Gambling company VIP schemes face ban

The UK Gambling Commission is set toenforce a ban on the VIP schemes run by betting and casino companies, with some ministers describing the concept as ‘immoral’.

Popular with most of thelarge gambling companies, a VIP scheme sees a manager being assigned to a client deemed to be a VIP, so they can provide a one-to-one service, offering them extra bonuses and promotions.

Customers who are classed as VIPs are usually the highest spenders. The proposal to ban this offer is part of the UK government’s Gambling Review, with critics of these types of schemes insisting the tactic is only helping to fuel problem gambling.

The industry regulator, the UK Gambling Commission (UKGC), had already brought in measures where bookies and casinos had to check that a customer could afford what they were spending on their betting before being offered the VIP service.

The UKGC was set up to safeguard customers to ensure gambling is fair and safe, and it licensesall the major bookies and casinos. In fact, it has made gambling in this country one of the safest industries in the world, with sites like STS Bet in the UK operating with a big emphasis on responsible gambling.

Despite their efforts, the gambling commission has been accused of not going far enough to protect players.

Former Conservative party leader, Sir Iain Duncan Smith, MP for Chingford and Woodford Green,has campaigned on this issue for years, saying it was “high time” VIP managers were banned. And he may have won the argument with an outright ban on the VIP practice believed to have achieved ministerial support.

Duncan Smith welcomed the news, adding that VIP schemes were an “atrocious abuse, forcing people into debt”.’ He also said that “they are deliberately driving gamblers to worse debt”.And when questioned about the UKGC’s claims that they have better regulated the VIP practice, DuncanSmith described the claim as “rubbish”.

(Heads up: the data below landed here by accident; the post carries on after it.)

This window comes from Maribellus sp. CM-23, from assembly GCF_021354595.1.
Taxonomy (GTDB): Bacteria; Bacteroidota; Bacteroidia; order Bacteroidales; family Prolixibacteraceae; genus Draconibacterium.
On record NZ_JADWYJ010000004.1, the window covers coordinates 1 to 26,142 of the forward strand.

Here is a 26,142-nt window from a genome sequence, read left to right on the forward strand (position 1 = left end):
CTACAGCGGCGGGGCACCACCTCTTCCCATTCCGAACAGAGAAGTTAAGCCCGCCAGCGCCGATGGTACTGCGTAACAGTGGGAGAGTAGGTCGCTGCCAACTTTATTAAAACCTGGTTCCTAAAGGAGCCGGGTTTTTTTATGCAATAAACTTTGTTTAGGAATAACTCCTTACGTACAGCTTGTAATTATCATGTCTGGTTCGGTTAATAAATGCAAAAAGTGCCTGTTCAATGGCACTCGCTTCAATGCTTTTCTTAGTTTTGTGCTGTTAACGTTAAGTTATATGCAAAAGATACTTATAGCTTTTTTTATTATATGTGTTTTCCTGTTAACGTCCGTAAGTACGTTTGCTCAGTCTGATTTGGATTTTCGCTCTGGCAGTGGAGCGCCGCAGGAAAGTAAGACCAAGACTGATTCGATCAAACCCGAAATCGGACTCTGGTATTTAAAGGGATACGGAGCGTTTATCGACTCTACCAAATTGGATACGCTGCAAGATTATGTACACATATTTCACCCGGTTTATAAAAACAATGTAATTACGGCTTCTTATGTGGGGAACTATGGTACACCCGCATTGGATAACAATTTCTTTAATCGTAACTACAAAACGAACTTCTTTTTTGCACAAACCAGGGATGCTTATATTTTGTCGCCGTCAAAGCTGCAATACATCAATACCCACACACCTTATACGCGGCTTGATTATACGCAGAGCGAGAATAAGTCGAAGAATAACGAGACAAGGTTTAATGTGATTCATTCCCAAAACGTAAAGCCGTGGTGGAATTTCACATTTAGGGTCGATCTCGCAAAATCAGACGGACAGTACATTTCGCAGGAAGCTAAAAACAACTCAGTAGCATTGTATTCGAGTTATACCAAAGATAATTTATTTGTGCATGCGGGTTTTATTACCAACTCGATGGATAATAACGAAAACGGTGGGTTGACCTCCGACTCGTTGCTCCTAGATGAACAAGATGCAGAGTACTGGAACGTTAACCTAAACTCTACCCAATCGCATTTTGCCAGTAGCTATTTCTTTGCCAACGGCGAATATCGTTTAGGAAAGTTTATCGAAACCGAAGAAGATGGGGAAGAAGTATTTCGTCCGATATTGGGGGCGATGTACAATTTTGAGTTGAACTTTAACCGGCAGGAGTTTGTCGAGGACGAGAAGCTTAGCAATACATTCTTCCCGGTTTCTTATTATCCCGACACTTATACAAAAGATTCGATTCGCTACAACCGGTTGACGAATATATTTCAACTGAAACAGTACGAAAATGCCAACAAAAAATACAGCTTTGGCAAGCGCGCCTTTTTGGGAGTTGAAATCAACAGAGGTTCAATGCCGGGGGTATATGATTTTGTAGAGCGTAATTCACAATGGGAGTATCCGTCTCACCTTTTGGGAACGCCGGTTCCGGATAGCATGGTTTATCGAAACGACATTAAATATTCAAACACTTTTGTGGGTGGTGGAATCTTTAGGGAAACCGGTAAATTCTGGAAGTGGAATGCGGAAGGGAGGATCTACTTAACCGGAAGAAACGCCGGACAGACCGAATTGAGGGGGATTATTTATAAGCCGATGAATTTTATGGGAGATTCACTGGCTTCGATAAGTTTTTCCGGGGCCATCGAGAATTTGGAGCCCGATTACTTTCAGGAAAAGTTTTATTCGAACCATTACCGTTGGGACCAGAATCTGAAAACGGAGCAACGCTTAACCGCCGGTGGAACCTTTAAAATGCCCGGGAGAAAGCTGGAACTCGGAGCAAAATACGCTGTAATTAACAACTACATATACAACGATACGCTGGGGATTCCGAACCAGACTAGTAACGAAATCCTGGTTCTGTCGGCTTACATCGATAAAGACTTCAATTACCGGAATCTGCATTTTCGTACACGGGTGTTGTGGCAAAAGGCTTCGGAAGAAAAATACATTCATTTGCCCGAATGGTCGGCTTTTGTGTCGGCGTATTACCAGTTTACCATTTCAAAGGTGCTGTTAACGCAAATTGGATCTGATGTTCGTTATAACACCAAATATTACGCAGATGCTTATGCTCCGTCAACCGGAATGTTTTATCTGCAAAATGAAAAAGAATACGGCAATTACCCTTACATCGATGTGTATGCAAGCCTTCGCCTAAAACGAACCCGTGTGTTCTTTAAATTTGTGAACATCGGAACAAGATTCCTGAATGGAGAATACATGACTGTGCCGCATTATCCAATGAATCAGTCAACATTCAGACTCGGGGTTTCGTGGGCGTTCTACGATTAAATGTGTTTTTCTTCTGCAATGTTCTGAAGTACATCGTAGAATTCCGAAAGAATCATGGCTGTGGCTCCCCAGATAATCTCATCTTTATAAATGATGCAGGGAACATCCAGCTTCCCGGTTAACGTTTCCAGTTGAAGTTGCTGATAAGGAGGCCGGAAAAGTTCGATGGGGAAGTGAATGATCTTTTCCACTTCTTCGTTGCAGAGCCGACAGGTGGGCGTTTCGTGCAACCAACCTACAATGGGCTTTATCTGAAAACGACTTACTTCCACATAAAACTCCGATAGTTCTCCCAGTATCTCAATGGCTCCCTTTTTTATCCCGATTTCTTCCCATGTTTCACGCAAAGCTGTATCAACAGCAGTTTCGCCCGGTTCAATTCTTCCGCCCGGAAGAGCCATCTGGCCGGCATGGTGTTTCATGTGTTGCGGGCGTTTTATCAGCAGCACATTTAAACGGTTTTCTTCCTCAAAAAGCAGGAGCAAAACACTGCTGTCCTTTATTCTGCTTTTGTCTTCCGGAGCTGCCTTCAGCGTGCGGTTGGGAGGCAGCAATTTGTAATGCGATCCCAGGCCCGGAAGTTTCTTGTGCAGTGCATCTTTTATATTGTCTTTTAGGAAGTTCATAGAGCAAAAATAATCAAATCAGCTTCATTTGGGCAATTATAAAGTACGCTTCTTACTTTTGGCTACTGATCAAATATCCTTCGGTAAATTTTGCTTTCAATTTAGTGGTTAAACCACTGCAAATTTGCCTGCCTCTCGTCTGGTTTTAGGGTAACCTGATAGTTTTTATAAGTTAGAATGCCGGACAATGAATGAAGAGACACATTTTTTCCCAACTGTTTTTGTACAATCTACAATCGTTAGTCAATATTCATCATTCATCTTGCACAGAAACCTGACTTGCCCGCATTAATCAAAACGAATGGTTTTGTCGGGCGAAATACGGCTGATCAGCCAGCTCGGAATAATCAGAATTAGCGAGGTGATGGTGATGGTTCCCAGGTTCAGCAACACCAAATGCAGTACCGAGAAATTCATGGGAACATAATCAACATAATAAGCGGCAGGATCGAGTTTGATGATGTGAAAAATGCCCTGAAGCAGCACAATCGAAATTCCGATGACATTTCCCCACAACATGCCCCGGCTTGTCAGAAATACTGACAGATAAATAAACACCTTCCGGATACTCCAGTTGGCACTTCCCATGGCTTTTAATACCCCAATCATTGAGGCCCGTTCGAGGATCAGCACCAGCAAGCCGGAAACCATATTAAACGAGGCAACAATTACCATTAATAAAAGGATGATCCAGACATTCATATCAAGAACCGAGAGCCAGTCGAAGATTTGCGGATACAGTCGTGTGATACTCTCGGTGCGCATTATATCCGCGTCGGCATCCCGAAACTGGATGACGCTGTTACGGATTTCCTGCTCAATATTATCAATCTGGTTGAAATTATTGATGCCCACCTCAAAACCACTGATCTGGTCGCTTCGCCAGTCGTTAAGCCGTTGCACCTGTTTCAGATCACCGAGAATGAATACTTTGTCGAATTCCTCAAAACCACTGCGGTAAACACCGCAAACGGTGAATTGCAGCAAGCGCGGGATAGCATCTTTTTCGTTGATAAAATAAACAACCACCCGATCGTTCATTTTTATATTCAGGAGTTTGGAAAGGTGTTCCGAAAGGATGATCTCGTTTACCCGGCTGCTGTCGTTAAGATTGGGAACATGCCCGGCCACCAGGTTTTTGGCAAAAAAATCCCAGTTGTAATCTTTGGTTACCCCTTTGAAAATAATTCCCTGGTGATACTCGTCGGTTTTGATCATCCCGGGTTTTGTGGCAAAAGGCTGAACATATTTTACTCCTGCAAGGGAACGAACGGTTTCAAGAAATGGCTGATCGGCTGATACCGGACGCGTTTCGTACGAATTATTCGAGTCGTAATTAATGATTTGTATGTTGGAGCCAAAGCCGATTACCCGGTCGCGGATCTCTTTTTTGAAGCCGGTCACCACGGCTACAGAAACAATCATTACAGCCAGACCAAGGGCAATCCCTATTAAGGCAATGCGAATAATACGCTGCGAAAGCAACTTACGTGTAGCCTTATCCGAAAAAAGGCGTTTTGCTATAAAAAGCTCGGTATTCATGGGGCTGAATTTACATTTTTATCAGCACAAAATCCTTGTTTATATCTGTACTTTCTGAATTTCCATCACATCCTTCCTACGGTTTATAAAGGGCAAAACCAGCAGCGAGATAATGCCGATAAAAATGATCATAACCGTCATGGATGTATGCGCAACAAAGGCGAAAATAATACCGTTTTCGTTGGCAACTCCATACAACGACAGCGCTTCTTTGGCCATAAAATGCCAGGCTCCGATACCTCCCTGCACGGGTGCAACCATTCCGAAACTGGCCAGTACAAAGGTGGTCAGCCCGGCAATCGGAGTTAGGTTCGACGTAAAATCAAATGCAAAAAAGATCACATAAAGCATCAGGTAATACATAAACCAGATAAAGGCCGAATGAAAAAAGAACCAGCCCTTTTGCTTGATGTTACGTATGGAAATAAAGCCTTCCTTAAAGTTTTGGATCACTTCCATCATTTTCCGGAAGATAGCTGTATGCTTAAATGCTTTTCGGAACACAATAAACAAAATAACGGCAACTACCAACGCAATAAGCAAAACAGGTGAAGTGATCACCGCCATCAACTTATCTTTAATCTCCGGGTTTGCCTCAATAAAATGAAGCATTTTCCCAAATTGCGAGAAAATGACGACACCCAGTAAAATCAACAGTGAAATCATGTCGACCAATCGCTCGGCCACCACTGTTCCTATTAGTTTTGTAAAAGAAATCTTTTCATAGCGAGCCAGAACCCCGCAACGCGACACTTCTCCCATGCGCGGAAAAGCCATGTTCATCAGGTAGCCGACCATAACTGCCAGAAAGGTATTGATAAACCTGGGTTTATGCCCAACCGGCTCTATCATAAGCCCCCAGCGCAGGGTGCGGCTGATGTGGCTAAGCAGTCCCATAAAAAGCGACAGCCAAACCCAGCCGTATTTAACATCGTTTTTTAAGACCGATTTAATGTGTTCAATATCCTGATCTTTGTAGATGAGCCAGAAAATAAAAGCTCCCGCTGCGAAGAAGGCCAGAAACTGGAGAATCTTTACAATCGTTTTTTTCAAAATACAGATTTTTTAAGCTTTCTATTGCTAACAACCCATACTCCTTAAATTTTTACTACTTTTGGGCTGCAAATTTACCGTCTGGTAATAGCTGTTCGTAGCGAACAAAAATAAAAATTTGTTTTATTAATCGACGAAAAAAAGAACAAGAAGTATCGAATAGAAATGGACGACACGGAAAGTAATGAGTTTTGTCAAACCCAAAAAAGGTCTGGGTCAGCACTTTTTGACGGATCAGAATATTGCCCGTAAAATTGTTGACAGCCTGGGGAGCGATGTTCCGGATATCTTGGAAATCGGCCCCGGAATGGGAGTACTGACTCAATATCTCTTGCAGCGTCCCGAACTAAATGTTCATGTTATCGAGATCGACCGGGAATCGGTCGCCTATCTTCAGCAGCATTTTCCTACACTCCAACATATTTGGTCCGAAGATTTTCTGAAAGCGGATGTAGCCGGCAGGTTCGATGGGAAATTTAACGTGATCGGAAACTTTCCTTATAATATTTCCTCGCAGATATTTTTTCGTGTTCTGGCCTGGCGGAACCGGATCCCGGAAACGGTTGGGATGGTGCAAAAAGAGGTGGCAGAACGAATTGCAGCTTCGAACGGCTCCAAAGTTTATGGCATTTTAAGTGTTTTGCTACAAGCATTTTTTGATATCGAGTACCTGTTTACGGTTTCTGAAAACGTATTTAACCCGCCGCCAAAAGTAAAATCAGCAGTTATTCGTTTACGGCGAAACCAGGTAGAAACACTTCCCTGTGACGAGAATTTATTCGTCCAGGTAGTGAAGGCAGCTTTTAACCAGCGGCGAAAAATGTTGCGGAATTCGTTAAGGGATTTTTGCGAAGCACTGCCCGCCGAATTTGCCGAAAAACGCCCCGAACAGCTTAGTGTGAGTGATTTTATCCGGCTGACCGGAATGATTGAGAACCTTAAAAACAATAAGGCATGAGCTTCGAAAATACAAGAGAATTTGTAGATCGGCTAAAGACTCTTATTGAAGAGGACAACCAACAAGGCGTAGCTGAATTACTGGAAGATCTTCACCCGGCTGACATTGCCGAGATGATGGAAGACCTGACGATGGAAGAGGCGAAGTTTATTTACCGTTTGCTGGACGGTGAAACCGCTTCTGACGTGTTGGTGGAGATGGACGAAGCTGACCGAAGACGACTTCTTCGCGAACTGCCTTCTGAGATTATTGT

The UKGC had been expected to ban VIP managers last year when they brought in new industry rules but instead chose to tighten the regulation and make it harder for people to qualify for the scheme. This led campaigners to question the relationship between the industry and the UKGC, saying the new regulations were“weak and vague”.

Some of the biggest bookmakers in the UK, such as Paddy Power and Ladbrokes, have been handed huge, multi-million-pound fines in the past for “targeting”so-called gambling addicts, but now VIP programmes face much tougher regulations.

Entry to them for anyone under 25 years old currently requires senior sign-off from administrators at the betting or casino operators. There is additional monitoring on the customer’s account, too. However, the Government is now planning to use its Gambling Review, which is set to overhaul the 2005 Gambling Act, to go further with the regulations.

The review, which may also include plans for punters to share their wage slips with betting companies to prove income, is due to conclude to form a white paper later this year. ADepartment for Digital, Culture, Media & Sport spokesperson said: “The consultation on the Gambling Act Review closed in March, and we are carefully considering responses that provided evidence and views including those on advertising practices.”

However, a spokesperson for the Betting and Gaming Council has defended the VIP schemes. He said: “The BGC, working with the Gambling Commission, has already taken tough action on VIP accounts, including the introduction of a strict new code of conduct which has seen the number of players enrolled reduced by 70 per cent.”

Gambling companies must now assess whether there is previous evidence of harm or addictionand make a senior manager personally responsible for any invites to theirVIP schemes.

VIP programmes typically require customers to spend a minimum of £1,000 per month and can be very lucrative for companies.

Entain, which ownsLadbrokes, admitted it takes 38 per cent of deposits from just over one per cent of its customers, while Paddy Power and Betfair last year took a fifth of its revenues from just 0.6 per cent of customers.

Neil McArthur, Gambling Commission chief executive, said:“Our enforcement work has identified too many cases of misconduct in the management of VIP schemes, and this is the last chance for operators to show they can operate such schemes appropriately.”


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